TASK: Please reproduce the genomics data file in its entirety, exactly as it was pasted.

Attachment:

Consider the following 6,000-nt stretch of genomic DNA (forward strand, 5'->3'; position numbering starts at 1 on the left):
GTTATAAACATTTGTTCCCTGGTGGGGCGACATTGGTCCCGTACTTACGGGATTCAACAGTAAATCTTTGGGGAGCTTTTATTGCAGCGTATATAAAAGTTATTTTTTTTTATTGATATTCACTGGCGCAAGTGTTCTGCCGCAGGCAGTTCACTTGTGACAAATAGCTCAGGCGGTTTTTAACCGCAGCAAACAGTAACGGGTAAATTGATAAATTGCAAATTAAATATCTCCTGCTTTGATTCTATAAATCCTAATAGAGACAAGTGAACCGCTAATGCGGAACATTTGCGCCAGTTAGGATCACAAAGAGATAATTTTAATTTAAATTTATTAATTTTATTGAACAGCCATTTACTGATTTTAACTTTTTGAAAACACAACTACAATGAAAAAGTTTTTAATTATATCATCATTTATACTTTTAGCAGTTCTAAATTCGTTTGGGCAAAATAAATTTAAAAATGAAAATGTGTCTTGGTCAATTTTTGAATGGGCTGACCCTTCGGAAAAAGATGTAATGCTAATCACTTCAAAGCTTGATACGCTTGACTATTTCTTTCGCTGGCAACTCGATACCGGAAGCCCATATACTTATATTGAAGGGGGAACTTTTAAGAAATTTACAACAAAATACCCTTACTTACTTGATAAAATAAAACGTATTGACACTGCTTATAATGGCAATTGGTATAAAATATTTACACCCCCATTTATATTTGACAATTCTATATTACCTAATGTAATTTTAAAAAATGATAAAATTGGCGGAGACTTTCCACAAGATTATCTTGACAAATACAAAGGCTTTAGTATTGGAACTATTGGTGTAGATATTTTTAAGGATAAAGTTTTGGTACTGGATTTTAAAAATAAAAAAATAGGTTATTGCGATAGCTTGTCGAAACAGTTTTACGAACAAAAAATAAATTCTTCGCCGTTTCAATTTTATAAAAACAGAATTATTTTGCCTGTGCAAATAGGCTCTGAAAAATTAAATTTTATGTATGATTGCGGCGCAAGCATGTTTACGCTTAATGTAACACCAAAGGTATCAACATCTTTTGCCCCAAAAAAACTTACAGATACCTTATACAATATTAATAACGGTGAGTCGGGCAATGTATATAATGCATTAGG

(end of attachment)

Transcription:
Consider the following 6,000-nt stretch of genomic DNA (forward strand, 5'->3'; position numbering starts at 1 on the left):
GTTATAAACATTTGTTCCCTGGTGGGGCGACATTGGTCCCGTACTTACGGGATTCAACAGTAAATCTTTGGGGAGCTTTTATTGCAGCGTATATAAAAGTTATTTTTTTTTATTGATATTCACTGGCGCAAGTGTTCTGCCGCAGGCAGTTCACTTGTGACAAATAGCTCAGGCGGTTTTTAACCGCAGCAAACAGTAACGGGTAAATTGATAAATTGCAAATTAAATATCTCCTGCTTTGATTCTATAAATCCTAATAGAGACAAGTGAACCGCTAATGCGGAACATTTGCGCCAGTTAGGATCACAAAGAGATAATTTTAATTTAAATTTATTAATTTTATTGAACAGCCATTTACTGATTTTAACTTTTTGAAAACACAACTACAATGAAAAAGTTTTTAATTATATCATCATTTATACTTTTAGCAGTTCTAAATTCGTTTGGGCAAAATAAATTTAAAAATGAAAATGTGTCTTGGTCAATTTTTGAATGGGCTGACCCTTCGGAAAAAGATGTAATGCTAATCACTTCAAAGCTTGATACGCTTGACTATTTCTTTCGCTGGCAACTCGATACCGGAAGCCCATATACTTATATTGAAGGGGGAACTTTTAAGAAATTTACAACAAAATACCCTTACTTACTTGATAAAATAAAACGTATTGACACTGCTTATAATGGCAATTGGTATAAAATATTTACACCCCCATTTATATTTGACAATTCTATATTACCTAATGTAATTTTAAAAAATGATAAAATTGGCGGAGACTTTCCACAAGATTATCTTGACAAATACAAAGGCTTTAGTATTGGAACTATTGGTGTAGATATTTTTAAGGATAAAGTTTTGGTACTGGATTTTAAAAATAAAAAAATAGGTTATTGCGATAGCTTGTCGAAACAGTTTTACGAACAAAAAATAAATTCTTCGCCGTTTCAATTTTATAAAAACAGAATTATTTTGCCTGTGCAAATAGGCTCTGAAAAATTAAATTTTATGTATGATTGCGGCGCAAGCATGTTTACGCTTAATGTAACACCAAAGGTATCAACATCTTTTGCCCCAAAAAAACTTACAGATACCTTATACAATATTAATAACGGTGAGTCGGGCAATGTATATAATGCATTAGG